In the beginning of Dear Jane, Quinn Matthews is in her last few months of her LDS mission in Florida, when she receives a "Dear Jane" letter from the love of her life, Joshua, which basically says that he has gotten engaged to someone else and doesn't think they were meant to be. This, of course, breaks Quinn's heart.
Once she comes home from her mission, she isn't motivated to do much and isn't sure of her future. But, through the gentle prodding of her father, she ends up getting a job at a local realtor's office. Through this new job, a missionary she knew in Florida comes back into her life, much to her dismay.
I won't tell you anymore details other than to promise you that this book reads as if it is a true story. Every detail is brought before your eyes. You are with Quinn from start to finish, experiencing her annoyances, anxieties, fears, tragedies, confusions, loves, and joys.
I found myself really relating to her - maybe not her fear of public speaking, addiction to cotton candy, or her love of running - but I felt that if I were in her shoes, I probably would react very similarly to her. Her character was so real. Her reactions from every trial and moment she went through were completely authentic and human.
The author was full of surprises. Just when I thought something in the story was predictable, Ward threw in something to completely prove me wrong. The story definitely had me guessing, and kept me yearning for more. I couldn't drink it up fast enough.
A true test of a good book is when you want to read a particular part more than once so you can experience it again. Another true test is whether or not the book makes you cry. I gasped and burst into tears more than once in the book. No, nothing about Quinn's story (and the stories of those around her) is superficial or easy. She lived a life of real problems, imperfections, and trials. Darkness seeped into the light of her life through much of the book, but how she endured - and how she helped others endure - really solidified the uplifting factor of this work of art.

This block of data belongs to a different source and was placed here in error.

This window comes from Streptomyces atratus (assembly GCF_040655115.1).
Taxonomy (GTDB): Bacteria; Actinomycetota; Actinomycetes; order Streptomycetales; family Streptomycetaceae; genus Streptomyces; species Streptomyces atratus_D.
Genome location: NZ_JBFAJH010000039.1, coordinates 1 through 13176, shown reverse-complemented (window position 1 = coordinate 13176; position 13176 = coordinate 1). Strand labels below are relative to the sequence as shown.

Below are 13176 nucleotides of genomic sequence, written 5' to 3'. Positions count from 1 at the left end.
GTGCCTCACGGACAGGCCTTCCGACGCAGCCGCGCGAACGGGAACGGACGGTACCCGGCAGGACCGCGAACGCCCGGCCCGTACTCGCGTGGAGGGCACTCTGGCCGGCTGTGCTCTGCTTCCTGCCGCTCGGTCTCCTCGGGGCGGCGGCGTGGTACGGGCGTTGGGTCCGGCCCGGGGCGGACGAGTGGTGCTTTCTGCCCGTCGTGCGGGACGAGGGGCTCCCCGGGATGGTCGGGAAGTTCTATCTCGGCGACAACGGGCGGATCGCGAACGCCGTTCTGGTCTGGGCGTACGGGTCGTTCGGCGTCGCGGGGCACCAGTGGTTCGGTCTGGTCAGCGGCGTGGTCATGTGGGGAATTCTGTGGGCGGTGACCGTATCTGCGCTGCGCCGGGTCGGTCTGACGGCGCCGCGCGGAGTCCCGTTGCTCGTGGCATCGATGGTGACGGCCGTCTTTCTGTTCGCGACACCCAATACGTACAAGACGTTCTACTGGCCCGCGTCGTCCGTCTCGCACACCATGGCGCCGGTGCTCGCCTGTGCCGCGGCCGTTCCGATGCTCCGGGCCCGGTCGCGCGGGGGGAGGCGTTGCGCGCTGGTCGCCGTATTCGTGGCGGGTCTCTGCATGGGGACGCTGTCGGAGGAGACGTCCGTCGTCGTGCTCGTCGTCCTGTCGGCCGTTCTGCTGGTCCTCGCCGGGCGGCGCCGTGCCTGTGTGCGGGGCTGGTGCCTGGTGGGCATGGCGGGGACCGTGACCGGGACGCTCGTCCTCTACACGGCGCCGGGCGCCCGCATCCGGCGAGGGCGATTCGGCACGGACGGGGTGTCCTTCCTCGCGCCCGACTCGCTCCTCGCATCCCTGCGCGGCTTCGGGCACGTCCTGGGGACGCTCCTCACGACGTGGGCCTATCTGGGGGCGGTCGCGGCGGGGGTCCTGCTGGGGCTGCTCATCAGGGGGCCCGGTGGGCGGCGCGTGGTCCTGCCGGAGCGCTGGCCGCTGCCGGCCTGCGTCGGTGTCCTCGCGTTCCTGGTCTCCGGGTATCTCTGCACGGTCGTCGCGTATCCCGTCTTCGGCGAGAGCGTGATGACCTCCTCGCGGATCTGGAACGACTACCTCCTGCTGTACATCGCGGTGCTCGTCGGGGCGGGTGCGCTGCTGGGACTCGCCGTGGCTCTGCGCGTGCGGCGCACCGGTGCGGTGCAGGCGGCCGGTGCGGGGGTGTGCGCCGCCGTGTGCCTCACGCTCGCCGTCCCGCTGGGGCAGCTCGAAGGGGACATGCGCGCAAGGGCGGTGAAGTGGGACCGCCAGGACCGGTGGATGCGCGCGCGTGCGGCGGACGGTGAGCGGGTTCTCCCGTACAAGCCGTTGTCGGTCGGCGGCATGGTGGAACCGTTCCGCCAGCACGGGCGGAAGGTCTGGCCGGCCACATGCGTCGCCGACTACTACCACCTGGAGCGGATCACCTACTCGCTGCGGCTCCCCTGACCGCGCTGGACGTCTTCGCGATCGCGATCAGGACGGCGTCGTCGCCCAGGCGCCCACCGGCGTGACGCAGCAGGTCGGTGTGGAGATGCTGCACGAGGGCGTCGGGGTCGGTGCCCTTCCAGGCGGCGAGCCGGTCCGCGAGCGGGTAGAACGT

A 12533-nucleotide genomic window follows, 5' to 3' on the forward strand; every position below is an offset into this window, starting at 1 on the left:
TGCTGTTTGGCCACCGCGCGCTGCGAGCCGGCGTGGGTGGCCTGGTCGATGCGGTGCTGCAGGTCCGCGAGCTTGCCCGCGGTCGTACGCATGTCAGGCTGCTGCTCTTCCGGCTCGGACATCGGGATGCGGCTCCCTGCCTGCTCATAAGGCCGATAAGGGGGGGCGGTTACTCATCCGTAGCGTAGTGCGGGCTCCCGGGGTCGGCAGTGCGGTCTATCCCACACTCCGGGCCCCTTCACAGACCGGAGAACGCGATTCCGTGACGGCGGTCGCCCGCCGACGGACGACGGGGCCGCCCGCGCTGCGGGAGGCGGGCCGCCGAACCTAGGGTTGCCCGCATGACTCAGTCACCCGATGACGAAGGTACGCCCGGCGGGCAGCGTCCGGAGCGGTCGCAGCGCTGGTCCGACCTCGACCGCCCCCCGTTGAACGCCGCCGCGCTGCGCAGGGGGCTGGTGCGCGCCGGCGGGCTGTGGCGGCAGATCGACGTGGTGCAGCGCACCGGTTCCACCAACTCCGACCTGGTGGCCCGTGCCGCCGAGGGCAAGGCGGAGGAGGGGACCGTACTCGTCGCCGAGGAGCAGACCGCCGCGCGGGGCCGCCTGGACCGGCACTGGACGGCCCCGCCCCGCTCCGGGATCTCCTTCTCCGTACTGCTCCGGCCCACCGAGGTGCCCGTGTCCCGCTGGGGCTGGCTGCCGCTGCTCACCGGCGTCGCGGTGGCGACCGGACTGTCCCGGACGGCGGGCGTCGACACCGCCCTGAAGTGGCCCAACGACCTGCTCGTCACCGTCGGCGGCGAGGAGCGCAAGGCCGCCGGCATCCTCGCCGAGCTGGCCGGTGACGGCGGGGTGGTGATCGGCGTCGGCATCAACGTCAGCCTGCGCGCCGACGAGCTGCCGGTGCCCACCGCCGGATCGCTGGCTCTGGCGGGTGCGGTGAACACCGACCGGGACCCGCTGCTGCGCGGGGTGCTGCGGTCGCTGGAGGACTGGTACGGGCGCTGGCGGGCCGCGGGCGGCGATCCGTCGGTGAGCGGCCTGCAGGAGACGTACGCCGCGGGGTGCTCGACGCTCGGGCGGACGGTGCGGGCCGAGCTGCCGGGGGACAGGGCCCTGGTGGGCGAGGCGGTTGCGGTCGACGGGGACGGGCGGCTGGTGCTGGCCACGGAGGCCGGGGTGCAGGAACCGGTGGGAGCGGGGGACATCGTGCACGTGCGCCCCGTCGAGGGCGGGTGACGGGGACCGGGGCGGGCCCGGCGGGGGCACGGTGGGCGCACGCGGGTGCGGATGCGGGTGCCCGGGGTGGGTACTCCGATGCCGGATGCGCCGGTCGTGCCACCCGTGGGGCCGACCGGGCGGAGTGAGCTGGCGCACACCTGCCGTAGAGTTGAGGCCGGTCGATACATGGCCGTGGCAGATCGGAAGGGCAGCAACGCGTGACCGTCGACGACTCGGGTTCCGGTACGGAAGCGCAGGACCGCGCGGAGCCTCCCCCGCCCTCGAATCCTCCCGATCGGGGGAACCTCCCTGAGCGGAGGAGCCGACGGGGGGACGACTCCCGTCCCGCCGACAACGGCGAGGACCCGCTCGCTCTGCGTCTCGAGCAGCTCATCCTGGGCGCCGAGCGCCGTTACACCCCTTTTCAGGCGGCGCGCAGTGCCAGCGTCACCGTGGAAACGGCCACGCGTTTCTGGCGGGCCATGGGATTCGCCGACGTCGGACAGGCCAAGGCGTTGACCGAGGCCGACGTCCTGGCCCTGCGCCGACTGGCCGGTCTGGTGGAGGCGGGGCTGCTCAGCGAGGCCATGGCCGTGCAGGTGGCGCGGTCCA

This will be a book I keep on my shelf forever. It was absolutely beautiful. Well done, Rachel Ward!
*I received a free copy of this book in exchange for my honest review.
I loved this book from the very beginning! It isn't very often you see a book about a sister missionary who gets dumped by her boyfriend. I loved that the plot line of this one was just a bit different than you normally see.
I felt sad for Quinn when she got her Dear Jane email. You could just tell that Quinn was trying her hardest to be a good missionary and that she really wanted to work hard and do what was right. I also felt bad for her when she came home to real life and realized just how many trials real life contains for most people.
I loved the way things got a little bit better for her when she finally found a job, until the Elder who seemed to not like her the most from her mission, Elder Ryan, walked in as one of her bosses. I loved the way that Elder Ryan, Nick, slowly became more of a friend and maybe even a little bit more to her as the story went on.
There were plenty of twists and turns on the way for Quinn, but I love the way she eventually figured out what would be the perfect happily ever after for her!
This is a cute, clean romance that I didn't want to put down.
I was sent an e-copy of this book in exchange for an honest review.
I really enjoyed this book. I read through it quickly and it made me smile. The characters were well defined and I could picture the scenes and places so easily. It's hard to say much without giving away the content of the book which the blurb doesn't really mention.
Quinn is a good, solid character. I really liked her. Her family was flawed and imperfect but hers. There was love with that imperfection and it was a good representation of most families. There is always struggle and hard things in life. Always. Things rarely go as we expect them to. People disappoint us, we make mistakes, we lose people we love. Sometimes we just don't understand. That is life. Messy and hard. I guess that was what I loved most about this book- even though all of those things were happening, there was still love and joy, forgiveness and hope. That is life too.
The author did a good job of balancing the weightier things with happy things so that as a reader I never felt bogged down or overwhelmed. It was good!
Content: Some weightier issues- suicide, drug addiction, mental illness, divorce, abandonment
I received a copy of this book in exchange for my honest review.